Part Failure: 3D Printed Titanium Handlebar at the Tokyo Olympics
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    Default Part Failure: 3D Printed Titanium Handlebar at the Tokyo Olympics

    A rider on Australia's track cycling team suffered a crash in the Team Pursuit at the Tokyo Olympics when his 3D printed titanium handlebars snapped.

    Luckily for his three teammates, he had just finished his pull on the front and was riding 4th wheel when he crashed. Had the bars snapped earlier, he would've taken out the entire team.

    More here:

    https://youtu.be/EF-pgfgahbI?t=56

    Australia's snapped handlebar 3D printed, since removed from sale, reports claim | Cyclingnews

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    Surely....that's fatigue then?

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    I'm sure someone much smarter than me can answer this.

    What does the grain structure of a 3D printed part look like? How does it compare to cast/forged/drawn material?

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    It looks like pumice,and has tensile strength equal to blackboard chalk.

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    Quote Originally Posted by Camputer View Post
    I'm sure someone much smarter than me can answer this.

    What does the grain structure of a 3D printed part look like? How does it compare to cast/forged/drawn material?
    Done correctly, it's slightly better than bar or plate stock. At my last job we had titanium parts 3D printed by LayerWise in Belgium, and along with the parts we had a bunch of tensile test coupons printed. The printed material had tensile strength results slightly higher than material cut from plate stock.

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    Quote Originally Posted by charlie gary View Post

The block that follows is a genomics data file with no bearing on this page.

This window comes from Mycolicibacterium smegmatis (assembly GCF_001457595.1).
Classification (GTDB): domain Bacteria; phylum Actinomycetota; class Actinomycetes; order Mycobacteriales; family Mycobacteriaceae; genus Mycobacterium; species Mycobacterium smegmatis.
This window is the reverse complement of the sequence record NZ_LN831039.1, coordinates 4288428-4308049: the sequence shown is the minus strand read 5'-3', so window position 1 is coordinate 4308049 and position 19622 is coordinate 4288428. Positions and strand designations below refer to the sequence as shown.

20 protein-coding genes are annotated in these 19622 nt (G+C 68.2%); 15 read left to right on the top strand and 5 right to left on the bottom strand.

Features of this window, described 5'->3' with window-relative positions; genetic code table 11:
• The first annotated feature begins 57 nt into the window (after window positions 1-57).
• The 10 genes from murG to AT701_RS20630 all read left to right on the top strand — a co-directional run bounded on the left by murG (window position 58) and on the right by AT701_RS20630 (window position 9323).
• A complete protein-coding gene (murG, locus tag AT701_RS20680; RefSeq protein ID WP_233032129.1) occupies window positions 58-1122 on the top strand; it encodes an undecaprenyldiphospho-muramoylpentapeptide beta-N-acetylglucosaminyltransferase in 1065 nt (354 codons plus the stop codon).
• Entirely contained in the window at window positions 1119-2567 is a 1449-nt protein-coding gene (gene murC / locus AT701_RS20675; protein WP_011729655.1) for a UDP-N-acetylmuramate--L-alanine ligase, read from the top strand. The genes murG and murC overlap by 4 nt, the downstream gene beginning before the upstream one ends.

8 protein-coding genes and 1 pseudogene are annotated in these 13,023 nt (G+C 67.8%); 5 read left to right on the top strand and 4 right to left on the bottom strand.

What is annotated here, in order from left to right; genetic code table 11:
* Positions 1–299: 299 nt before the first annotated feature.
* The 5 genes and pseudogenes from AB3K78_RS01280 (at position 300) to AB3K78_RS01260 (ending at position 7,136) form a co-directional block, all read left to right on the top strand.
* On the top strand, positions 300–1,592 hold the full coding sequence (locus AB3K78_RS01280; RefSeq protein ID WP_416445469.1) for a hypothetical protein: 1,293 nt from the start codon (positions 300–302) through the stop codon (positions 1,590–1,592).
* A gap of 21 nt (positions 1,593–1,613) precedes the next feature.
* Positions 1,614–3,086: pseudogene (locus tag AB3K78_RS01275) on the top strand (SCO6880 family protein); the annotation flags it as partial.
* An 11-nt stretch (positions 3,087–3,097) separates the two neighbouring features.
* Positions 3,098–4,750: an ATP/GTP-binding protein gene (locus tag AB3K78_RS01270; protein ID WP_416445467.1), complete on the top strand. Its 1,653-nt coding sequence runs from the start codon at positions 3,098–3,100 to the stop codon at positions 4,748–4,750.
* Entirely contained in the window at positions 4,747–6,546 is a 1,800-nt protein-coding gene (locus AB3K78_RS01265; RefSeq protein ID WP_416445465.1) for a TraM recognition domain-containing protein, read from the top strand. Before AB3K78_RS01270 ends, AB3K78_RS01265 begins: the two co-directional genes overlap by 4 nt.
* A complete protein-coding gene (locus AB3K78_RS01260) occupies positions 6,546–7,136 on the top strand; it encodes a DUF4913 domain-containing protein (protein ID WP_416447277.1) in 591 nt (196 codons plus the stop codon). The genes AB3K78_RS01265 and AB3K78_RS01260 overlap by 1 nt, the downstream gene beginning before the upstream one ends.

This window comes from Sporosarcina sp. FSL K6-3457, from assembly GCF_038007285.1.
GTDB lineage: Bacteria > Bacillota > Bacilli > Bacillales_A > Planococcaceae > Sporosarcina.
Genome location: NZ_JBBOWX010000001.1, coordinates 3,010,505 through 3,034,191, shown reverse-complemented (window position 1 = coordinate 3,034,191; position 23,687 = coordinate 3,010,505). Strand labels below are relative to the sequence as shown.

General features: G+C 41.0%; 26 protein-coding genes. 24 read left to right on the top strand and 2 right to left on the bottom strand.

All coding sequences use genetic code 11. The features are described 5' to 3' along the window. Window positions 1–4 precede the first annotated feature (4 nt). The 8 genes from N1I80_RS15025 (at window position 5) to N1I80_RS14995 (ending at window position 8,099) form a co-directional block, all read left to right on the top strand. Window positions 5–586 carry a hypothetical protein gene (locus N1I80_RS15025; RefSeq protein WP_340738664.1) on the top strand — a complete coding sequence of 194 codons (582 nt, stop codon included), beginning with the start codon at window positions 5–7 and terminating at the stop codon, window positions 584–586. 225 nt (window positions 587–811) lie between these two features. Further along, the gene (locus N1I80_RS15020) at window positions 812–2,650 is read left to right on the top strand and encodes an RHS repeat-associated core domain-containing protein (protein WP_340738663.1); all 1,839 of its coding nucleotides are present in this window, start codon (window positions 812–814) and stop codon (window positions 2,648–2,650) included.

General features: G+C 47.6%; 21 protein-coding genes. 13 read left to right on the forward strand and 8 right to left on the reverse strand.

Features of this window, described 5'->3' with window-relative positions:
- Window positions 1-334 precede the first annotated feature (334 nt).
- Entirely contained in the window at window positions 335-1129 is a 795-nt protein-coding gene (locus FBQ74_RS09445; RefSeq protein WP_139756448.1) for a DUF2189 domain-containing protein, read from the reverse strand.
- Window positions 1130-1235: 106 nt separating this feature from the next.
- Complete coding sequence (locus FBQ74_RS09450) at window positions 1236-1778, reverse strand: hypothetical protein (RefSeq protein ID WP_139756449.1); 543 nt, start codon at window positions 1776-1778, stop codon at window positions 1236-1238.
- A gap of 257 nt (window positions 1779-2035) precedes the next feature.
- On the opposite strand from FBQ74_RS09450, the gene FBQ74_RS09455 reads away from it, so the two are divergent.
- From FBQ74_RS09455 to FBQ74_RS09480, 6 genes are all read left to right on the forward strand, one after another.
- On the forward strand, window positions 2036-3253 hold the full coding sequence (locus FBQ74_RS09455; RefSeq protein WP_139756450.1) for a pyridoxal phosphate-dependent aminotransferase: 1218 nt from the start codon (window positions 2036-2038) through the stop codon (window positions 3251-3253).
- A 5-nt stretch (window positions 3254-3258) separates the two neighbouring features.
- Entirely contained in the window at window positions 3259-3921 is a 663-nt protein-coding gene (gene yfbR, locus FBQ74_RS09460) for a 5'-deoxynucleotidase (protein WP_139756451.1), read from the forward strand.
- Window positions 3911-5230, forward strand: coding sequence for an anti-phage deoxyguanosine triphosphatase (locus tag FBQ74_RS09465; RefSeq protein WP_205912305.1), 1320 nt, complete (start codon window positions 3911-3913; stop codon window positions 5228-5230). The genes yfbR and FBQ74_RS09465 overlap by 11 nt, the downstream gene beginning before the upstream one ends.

Done correctly, it's slightly better than bar or plate stock. At my last job we had titanium parts 3D printed by LayerWise in Belgium, and along with the parts we had a bunch of tensile test coupons printed. The printed material had tensile strength results slightly higher than material cut from plate stock.
    Perhaps because it was harder than the wrought ti. Exposure to a small amount of oxygen can increase the strength of Ti, but at the expense of ductility. So the printed parts may have gotten some excess O2 exposure, but may have wound up a little brittle?

    Origin of dramatic oxygen solute strengthening effect in titanium | Science

    High oxygen-content titanium and titanium alloys made from powder - ScienceDirect

    Darn glad that rider wasn't hurt significantly. Could have been a lot worse...

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    Quote Originally Posted by john.k View Post
    It looks like pumice,and has tensile strength equal to blackboard chalk.
    oh hello, ignorant comment of the day.

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    Famous Aussie sailing saying would fit well in this situation
    “If it doesn’t break it’s too heavy”

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    Quote Originally Posted by barbter View Post
    Surely....that's fatigue then?
    Probably crack propagation starting with a small internal defect, and possibly embrittlement during sintering.

    Solid titanium bars and forgings usually start from a cast billet that's vacuum arc remelted multiple times to eliminate internal defects.

    With 3D printing, you have no idea what's inside. NDT is difficult, if not impossible, to perform on a finished, hollow part with lots of curved surfaces.